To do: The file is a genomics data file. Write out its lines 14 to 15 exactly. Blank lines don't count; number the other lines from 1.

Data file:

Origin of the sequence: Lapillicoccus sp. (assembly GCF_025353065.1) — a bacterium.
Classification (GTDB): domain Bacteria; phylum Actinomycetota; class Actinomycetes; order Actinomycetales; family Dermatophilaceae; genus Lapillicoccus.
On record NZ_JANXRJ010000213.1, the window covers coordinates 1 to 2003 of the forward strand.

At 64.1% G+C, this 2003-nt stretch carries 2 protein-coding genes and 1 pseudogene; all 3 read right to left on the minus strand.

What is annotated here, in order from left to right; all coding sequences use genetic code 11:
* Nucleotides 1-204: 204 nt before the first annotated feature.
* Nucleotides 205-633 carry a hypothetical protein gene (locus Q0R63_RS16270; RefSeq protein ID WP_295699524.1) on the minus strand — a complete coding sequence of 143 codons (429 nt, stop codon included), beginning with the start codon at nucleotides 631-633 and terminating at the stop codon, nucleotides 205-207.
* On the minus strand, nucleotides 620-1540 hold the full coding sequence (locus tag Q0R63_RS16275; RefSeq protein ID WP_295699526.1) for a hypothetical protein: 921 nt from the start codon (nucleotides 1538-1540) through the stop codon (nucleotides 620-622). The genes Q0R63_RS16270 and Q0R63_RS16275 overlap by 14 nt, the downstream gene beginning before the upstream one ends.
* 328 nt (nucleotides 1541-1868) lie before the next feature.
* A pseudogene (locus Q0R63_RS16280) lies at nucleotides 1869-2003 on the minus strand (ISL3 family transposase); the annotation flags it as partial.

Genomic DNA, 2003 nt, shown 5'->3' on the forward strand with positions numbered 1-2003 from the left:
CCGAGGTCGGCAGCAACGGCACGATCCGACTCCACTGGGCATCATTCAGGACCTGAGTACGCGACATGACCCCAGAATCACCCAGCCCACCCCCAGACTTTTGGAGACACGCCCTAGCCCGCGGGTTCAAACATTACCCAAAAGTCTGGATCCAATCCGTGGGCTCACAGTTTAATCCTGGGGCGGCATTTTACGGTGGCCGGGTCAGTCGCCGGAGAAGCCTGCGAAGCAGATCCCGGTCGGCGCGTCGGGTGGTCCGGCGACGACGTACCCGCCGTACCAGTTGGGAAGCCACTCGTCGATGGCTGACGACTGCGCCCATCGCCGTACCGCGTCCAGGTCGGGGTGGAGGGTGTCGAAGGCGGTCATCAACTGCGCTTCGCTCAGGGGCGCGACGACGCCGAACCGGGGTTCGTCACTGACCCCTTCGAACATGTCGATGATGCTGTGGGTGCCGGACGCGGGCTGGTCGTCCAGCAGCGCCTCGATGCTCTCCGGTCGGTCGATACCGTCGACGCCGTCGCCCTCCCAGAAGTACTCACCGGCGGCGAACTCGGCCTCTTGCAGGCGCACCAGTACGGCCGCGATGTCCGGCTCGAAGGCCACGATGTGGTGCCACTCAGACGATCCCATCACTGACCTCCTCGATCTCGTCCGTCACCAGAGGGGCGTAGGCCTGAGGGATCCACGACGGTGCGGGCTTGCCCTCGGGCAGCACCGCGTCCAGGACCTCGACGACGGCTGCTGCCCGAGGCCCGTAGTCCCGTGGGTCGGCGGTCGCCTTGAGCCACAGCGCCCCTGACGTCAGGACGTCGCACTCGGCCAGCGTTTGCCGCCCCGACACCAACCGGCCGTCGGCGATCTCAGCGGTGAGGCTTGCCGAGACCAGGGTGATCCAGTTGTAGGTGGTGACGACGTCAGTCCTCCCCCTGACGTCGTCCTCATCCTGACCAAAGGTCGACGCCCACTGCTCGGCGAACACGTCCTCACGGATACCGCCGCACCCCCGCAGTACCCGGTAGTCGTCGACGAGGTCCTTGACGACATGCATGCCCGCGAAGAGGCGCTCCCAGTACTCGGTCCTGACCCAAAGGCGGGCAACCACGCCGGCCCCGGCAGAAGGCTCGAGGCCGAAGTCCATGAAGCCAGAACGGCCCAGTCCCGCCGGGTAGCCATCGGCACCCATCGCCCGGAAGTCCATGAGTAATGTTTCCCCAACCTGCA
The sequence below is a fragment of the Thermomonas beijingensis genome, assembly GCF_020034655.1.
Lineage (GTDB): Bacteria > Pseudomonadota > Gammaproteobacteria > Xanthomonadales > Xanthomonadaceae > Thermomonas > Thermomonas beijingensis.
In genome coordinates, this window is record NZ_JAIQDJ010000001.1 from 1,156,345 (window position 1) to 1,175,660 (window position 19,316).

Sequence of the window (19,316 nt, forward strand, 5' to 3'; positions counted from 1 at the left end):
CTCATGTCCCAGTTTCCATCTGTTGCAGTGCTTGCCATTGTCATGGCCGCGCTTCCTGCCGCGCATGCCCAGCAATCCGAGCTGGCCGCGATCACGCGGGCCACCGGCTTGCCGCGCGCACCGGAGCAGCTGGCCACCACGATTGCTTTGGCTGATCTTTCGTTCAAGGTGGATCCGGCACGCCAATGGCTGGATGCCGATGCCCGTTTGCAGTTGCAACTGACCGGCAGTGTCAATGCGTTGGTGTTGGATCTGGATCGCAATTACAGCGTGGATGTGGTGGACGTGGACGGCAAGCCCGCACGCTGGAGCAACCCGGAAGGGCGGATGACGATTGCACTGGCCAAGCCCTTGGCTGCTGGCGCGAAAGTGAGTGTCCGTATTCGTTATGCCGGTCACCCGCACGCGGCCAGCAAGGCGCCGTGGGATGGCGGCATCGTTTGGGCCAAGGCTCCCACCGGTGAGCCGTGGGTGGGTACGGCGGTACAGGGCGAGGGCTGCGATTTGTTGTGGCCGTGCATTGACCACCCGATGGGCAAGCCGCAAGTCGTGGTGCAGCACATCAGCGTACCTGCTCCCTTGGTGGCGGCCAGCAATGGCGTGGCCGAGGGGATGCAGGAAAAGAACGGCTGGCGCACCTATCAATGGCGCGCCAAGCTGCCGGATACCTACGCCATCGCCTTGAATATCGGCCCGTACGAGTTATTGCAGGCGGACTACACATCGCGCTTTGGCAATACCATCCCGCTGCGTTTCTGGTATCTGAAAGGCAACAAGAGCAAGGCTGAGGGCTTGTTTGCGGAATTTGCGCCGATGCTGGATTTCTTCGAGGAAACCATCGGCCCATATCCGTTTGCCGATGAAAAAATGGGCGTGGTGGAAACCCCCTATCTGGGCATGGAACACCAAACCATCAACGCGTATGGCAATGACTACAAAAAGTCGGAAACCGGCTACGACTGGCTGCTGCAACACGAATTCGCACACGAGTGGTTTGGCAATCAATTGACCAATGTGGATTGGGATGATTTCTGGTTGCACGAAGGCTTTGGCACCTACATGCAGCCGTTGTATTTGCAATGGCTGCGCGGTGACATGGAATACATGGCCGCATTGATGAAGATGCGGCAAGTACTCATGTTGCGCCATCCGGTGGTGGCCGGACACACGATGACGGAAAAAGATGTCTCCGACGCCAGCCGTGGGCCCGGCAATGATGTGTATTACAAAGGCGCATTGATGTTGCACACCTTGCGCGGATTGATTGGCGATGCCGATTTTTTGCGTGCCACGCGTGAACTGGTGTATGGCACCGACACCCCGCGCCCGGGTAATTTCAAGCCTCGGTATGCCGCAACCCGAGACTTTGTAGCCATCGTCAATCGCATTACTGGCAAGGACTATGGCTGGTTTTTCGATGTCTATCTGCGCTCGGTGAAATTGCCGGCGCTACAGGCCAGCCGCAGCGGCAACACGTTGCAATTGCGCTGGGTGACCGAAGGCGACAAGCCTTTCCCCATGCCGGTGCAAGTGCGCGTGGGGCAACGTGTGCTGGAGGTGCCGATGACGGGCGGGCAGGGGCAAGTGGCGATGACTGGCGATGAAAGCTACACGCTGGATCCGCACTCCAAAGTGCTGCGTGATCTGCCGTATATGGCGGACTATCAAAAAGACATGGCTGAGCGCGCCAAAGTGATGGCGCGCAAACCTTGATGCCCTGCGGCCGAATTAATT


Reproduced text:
Lineage (GTDB): Bacteria > Pseudomonadota > Gammaproteobacteria > Xanthomonadales > Xanthomonadaceae > Thermomonas > Thermomonas beijingensis.
In genome coordinates, this window is record NZ_JAIQDJ010000001.1 from 1,156,345 (window position 1) to 1,175,660 (window position 19,316).